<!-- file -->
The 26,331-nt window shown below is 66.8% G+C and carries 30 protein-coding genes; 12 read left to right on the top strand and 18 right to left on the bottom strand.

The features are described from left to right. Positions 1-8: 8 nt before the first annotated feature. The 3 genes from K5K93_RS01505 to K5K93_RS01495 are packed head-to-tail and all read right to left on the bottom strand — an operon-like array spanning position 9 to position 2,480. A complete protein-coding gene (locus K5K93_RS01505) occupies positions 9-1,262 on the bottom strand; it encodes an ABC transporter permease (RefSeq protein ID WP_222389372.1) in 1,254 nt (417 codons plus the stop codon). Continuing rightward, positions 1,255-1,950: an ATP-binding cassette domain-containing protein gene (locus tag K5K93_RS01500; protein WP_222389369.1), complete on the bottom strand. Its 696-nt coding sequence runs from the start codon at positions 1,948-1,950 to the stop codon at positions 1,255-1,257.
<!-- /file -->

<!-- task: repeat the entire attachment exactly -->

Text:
The 26,331-nt window shown below is 66.8% G+C and carries 30 protein-coding genes; 12 read left to right on the top strand and 18 right to left on the bottom strand.

The features are described from left to right. Positions 1-8: 8 nt before the first annotated feature. The 3 genes from K5K93_RS01505 to K5K93_RS01495 are packed head-to-tail and all read right to left on the bottom strand — an operon-like array spanning position 9 to position 2,480. A complete protein-coding gene (locus K5K93_RS01505) occupies positions 9-1,262 on the bottom strand; it encodes an ABC transporter permease (RefSeq protein ID WP_222389372.1) in 1,254 nt (417 codons plus the stop codon). Continuing rightward, positions 1,255-1,950: an ATP-binding cassette domain-containing protein gene (locus tag K5K93_RS01500; protein WP_222389369.1), complete on the bottom strand. Its 696-nt coding sequence runs from the start codon at positions 1,948-1,950 to the stop codon at positions 1,255-1,257.